Unions, unity and Standing Rock

 September 20, 2016


Workers all over the world are in the fight of our lives to keep predatory, profit-hungry capitalism from killing us, our loved ones, our jobs and work, our communities, and the very earth and water.

The epic struggle at Standing Rock against the Dakota Access Pipeline (DAPL) gathers together and upholds the struggles of poor and working people for survival while fighting to protect the water and defend Indigenous sovereignty. Led by people from the Oceti Sakowin (Seven Council Fires of the Great Sioux Nation) and hundreds of other Indigenous nations, the encampment has been joined by many non-Native people from many communities.

The #NoDAPL battle at Standing Rock embodies the old union slogans, “An injury to one is an injury to all” and “Solidarity forever.”

But at the height of this battle, Richard Trumka, president of the AFL-CIO, has issued a statement attacking Standing Rock. He defends DAPL, he says, because it provides “family-supporting jobs” and “makes the U.S. more competitive.” He demonizes the Standing Rock resisters, claiming they are “attackers” who are holding workers’ jobs “hostage.”

In those phrases, Trumka ignores centuries of European colonization and U.S. government genocide and exploitation of Indigenous nations — the settler and military massacres, the seizure of resources and land, even the theft of Native children from their families and their cultural and physical torture at government schools.

Trumka’s words are a betrayal of the working class. He is siding with big business as it fracks over workers and leaves behind devastation in communities. These words deny that Indigenous people and people of other oppressed communities are integral to the multinational working class that has built the infrastructure of the U.S., from colonization to capitalism — built the canals, the railroads, the interstates, erected the skyscrapers and put up the telephone lines, laid the digital cables and now answers the phone calls when we need assistance.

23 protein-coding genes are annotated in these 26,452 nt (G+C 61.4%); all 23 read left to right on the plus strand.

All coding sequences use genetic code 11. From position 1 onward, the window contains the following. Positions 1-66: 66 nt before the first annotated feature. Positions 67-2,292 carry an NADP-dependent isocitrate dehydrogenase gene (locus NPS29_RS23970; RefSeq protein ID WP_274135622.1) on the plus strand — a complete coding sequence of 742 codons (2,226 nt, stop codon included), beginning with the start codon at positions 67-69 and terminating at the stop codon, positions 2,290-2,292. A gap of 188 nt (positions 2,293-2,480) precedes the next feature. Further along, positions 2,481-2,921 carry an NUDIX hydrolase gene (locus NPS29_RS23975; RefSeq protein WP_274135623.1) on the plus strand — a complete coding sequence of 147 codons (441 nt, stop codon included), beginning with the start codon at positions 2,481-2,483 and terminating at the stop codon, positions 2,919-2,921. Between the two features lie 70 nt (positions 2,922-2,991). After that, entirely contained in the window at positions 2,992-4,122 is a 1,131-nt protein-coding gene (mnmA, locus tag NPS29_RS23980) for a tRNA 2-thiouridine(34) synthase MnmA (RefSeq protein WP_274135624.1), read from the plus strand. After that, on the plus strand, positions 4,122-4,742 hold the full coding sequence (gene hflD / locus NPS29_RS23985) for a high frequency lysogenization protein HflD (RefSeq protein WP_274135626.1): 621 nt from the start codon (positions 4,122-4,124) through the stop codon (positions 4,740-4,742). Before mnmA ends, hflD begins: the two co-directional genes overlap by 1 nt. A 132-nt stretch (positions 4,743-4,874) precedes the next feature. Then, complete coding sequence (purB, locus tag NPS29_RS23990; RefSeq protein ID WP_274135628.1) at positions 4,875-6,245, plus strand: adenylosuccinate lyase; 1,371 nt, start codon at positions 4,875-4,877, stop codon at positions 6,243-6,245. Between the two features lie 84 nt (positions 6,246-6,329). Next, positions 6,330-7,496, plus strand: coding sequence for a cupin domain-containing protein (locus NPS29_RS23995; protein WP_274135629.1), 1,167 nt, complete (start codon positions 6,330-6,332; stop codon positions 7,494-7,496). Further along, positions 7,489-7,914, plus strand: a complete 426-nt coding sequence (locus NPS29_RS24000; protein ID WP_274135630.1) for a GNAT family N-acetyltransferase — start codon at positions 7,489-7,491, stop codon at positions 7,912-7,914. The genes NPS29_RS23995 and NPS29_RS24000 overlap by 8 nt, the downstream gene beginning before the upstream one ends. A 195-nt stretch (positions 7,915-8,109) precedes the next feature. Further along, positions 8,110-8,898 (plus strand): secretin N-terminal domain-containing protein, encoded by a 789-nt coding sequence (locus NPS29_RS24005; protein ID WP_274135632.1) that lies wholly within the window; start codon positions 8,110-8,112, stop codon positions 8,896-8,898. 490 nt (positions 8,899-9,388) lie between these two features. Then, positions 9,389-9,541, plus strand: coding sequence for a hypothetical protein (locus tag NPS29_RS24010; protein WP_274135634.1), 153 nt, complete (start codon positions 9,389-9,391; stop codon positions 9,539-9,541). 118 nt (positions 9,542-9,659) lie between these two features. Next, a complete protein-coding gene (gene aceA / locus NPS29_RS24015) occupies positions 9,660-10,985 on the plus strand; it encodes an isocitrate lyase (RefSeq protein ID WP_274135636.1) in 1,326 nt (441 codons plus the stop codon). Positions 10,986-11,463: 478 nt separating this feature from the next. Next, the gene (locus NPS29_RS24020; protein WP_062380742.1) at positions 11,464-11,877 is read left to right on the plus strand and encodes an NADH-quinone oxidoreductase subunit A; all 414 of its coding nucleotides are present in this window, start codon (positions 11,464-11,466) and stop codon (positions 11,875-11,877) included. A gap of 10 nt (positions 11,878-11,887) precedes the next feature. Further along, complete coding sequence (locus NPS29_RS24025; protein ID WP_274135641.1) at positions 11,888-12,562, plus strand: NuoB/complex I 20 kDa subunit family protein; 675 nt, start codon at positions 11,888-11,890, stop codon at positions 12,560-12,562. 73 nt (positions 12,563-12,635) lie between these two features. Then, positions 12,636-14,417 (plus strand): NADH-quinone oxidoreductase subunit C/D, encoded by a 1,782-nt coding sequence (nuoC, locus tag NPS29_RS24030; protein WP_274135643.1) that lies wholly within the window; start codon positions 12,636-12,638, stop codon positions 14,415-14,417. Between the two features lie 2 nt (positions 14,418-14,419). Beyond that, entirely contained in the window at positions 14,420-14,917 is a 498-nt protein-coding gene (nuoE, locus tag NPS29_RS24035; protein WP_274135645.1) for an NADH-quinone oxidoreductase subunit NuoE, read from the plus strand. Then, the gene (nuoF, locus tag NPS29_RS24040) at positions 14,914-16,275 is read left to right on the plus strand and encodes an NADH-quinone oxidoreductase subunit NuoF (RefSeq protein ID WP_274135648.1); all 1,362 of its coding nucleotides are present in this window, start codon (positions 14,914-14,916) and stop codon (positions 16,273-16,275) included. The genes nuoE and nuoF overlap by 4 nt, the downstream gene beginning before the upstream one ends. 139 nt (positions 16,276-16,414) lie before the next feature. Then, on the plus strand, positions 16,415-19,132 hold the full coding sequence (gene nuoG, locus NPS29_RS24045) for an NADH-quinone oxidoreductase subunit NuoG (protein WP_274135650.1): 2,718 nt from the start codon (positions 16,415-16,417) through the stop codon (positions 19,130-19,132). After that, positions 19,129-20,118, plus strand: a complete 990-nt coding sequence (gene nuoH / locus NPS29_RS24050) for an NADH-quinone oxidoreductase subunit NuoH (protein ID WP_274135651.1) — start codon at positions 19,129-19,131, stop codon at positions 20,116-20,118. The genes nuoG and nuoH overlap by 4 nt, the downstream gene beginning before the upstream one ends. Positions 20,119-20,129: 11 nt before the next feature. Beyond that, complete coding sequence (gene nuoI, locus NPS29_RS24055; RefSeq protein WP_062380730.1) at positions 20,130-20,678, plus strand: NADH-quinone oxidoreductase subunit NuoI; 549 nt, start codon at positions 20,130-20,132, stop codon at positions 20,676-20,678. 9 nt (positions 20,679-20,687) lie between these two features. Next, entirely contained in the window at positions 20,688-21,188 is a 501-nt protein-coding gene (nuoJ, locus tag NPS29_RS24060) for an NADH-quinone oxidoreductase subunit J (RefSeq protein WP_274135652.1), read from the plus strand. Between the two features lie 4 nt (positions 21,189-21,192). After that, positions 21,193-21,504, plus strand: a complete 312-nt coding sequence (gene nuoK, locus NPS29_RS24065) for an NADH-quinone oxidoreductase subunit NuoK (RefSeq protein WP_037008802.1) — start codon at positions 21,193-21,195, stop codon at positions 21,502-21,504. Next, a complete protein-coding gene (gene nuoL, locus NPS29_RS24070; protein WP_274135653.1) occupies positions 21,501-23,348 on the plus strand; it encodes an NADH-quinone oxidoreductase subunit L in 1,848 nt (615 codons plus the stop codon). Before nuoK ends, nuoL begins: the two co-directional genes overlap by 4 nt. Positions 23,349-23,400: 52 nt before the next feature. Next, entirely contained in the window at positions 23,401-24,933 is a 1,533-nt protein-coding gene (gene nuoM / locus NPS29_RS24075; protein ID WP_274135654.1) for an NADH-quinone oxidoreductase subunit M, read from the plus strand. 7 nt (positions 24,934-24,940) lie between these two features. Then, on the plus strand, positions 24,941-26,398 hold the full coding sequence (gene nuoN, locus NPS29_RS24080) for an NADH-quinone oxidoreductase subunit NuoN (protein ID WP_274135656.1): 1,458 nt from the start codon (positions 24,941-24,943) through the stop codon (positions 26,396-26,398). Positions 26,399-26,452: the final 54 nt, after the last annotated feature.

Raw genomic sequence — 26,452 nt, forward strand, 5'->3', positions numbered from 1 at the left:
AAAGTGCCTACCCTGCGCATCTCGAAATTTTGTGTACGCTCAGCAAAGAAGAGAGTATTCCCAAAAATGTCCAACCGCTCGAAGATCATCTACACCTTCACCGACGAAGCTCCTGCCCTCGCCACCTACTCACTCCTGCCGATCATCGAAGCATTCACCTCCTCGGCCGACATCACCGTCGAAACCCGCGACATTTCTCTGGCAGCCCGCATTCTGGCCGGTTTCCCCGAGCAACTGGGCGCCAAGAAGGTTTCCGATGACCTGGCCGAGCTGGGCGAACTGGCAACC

This is the same old business-unionism mistake — supporting corporate privatization in the hope of getting short-term jobs instead of fighting for the long-term progress that solidarity between the workers and oppressed communities can win for unions.

Many unions support Standing Rock

But Trumka isn’t speaking for all the unions in the federation. Others have come to the defense of Standing Rock with solidarity statements affirming the unity of demands of workers and oppressed people: the ATU transit workers, the California Faculty Association, the Communication Workers, the National Nurses United, the National Writers Union UAW Local 1981, the UE electrical workers, and locals from across the U.S., including the San Francisco region of the Inlandboatmen’s Union/ILWU and the homecare and public-service workers of SEIU 503 in Portland, Ore.

Labor for Palestine has started a petition demanding the AFL-CIO reverse its pro-corporate, anti-worker, anti-Indigenous support for DAPL.

The AFL-CIO should never be backing business interests oiling their way across North Dakota and the rest of the country to get megaprofits as federal and state governments ease their way.

Because the intent of capitalists will always be to cut jobs and break unions. Certainly there are enough unmet human needs and deteriorating infrastructures to provide work for millions for a long, long time.

As Winona LaDuke, an Anishinaabe author and activist from the White Earth Nation, has said: ”Flint, Michigan, has a problem. … What we need is those skilled laborers to be put to work in Flint.”

She says, and we wholeheartedly agree, ”Pipelines for peopl